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Hightown Review 2020 Tv Show Series Season Cast Crew Online
Creator: Rebecca Perry Cutter
Stars: Monica Raymund, Riley Voelkel, Shane Harper
From its very first episode, Starz’s new crime drama Hightown poses the question of who its intended audience is. The generous answer would be “everyone.” Set in the gay hotspot of Provincetown, Massachusetts, on the tip of Cape Cod, during a crowded summer, the series is chock-full of racy lesbian sex and half-naked revelers in assless chaps, but also features more than its share of gratuitous stripteases to satisfy the male gaze. Its inclusive sensibility — which includes a couple of hilarious gags at the expense of penises from its queer Latina protagonist’s POV — screams premium cable, but its stock characters and profoundly square murder mystery are straight out of a CBS procedural. Anyone could enjoy a competently crafted, if not particularly memorable, show like Hightown, but I imagine few viewers would feel like it’s made for them.
Created by Rebecca Cutter (Gotham), the series boasts as its most notable achievement an ambitious portrayal of Provincetown’s townie culture. In the pilot, fisherman and recovering addict Junior (Shane Harper in a thoroughly convincing eastern Massachusetts accent) cheerfully regales a divey bar, with his father (Mike Pniewski) standing next to him, about the time he performed fellatio for a ride home. Only the bartender blanches at the anecdote, which is how Junior knows he’s a newcomer — a P-town local, no matter how uncouth, would have no reason to be homophobic. But the town’s working class hardly live in a utopia: Tourists have driven up housing prices, the opioid crisis is ravaging families, and Latinx residents openly wonder how many of their white, older and more conservative neighbors voted for Trump.
One liaison between Provincetown’s two biggest constituents is “fish cop” Jackie (Monica Raymund, Chicago Fire), who spends her days inspecting fishermen’s catch and her nights seducing vacationers while sloshed and high (not on pot). Hightown makes her every bit the hard-partying, compulsively womanizing antihero craving redemption, and the fact that she’s a queer Latina unfortunately doesn’t complicate her character very much. Jackie soon discovers the body of a murdered addict that washed ashore, and though her badge is revoked after a drunk-driving accident, she pursues an unofficial investigation on her own.
The state trooper who Jackie believes isn’t taking the case seriously enough is Ray (James Badge Dale), another iteration of the deeply flawed cop, this time in the traditional, craggy-faced straight white male package. Ray had an inappropriate personal connection to the dead addict — one he seems unable to stop himself from replicating with a stripper named Renee (Riley Voelkel), who happens to be the girlfriend of, and co-parent with, the imprisoned gang leader Frankie (Amaury Nolasco). Frankie instructs Renee to “get close” to Ray, and how Renee decides to negotiate her position between the two men becomes one of Hightown‘s few genuine surprises.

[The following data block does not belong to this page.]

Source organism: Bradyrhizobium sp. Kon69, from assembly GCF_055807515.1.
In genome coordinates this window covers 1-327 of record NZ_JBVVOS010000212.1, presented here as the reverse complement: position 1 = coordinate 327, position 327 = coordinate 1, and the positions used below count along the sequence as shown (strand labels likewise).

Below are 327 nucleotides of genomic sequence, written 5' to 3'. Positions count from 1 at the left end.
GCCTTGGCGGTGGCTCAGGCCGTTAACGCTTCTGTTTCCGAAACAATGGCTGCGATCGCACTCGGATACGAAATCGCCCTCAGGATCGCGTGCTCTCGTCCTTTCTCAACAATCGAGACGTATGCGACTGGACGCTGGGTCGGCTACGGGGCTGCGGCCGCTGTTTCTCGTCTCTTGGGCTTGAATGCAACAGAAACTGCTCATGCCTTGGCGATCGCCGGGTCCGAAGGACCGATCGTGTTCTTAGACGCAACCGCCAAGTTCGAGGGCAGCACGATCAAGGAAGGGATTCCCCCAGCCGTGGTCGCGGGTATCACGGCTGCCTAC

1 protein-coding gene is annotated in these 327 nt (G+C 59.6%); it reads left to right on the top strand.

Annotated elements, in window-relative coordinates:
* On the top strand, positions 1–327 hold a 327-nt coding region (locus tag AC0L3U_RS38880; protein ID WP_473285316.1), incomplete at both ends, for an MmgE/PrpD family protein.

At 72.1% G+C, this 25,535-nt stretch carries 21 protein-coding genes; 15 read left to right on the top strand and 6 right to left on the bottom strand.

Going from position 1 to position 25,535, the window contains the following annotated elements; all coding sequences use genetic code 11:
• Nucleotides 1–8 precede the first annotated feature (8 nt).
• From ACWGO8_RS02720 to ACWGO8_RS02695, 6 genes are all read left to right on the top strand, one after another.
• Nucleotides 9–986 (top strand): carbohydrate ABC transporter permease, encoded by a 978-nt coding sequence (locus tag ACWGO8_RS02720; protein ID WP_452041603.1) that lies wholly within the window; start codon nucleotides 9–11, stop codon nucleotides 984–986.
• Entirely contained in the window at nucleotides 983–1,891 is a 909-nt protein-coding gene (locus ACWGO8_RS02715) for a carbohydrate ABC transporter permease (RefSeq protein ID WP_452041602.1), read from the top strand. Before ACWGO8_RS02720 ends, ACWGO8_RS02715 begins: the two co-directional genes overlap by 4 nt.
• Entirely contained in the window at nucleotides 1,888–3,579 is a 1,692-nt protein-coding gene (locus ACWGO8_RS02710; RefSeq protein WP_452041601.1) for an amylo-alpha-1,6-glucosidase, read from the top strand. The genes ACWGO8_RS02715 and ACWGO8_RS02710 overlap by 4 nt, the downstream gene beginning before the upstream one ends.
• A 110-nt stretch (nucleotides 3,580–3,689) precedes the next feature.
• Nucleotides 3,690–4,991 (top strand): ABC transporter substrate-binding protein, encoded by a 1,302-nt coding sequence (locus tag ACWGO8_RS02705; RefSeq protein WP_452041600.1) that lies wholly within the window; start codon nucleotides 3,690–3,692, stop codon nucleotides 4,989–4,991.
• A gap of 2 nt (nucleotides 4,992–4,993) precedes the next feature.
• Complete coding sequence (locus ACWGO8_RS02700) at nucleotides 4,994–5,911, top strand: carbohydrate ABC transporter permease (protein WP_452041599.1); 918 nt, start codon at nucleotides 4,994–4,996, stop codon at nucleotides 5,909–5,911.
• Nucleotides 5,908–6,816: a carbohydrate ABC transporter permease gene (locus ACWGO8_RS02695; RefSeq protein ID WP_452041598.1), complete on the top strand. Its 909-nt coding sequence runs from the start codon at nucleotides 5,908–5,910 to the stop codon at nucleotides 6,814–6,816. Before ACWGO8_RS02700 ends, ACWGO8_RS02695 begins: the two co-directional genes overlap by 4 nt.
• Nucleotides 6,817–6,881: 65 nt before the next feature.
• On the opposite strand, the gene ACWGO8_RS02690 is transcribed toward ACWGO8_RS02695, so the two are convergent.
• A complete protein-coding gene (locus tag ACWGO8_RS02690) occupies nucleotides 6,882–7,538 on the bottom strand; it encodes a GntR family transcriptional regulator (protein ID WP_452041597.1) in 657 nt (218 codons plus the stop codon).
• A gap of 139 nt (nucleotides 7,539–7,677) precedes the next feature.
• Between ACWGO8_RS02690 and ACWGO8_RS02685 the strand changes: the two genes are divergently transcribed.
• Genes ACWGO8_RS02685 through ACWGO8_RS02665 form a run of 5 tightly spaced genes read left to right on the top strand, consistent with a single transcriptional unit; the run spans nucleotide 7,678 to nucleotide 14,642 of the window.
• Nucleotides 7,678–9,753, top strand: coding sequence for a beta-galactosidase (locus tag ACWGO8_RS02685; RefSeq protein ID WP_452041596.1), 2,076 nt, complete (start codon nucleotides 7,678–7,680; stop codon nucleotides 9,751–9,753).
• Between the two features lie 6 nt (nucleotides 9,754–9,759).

Jackie and Ray are destined to work together to solve the murder, but because he’s highfalutin state police and she’s a mere fisheries agent (fighting off a felony charge, no less, for her DUI), it takes a while for the two characters to team up. With all eight episodes nearly an hour long, every installment suffers from pacing issues. But the lulls in the investigations give the writers a chance to humanize the addicts and the dealers, particularly Frankie’s lieutenant, Osito (Atkins Estimond). The unexpected friendship that sparks between Osito and Junior makes those supporting characters the show’s least archetypal, especially as the career criminal imparts to his jumpy new recruit how to make peace with the violence they’re ordered to inflict.
Hightown doesn’t ever reach full beach-noir status, but it does grow organically darker and more heartbreaking as the season progresses. And unlike so many murder mysteries, it manages to make each of its deaths shocking in its obliteration of human potential. On most shows, the coincidences between the characters might be risible, but the writers persuasively establish this version of Provincetown as the kind of teeming village where secrets can fester even between lifelong friends. The plots wrap up tidily and satisfyingly, but my favorite scene ended up being the brief one when pole dancer Renee, made breakfast in bed for the first time in her life, giddily removes her front dentures to eat. Hightown is great at committing observations of lives lived to the small screen. Too bad the show doesn’t have more of them.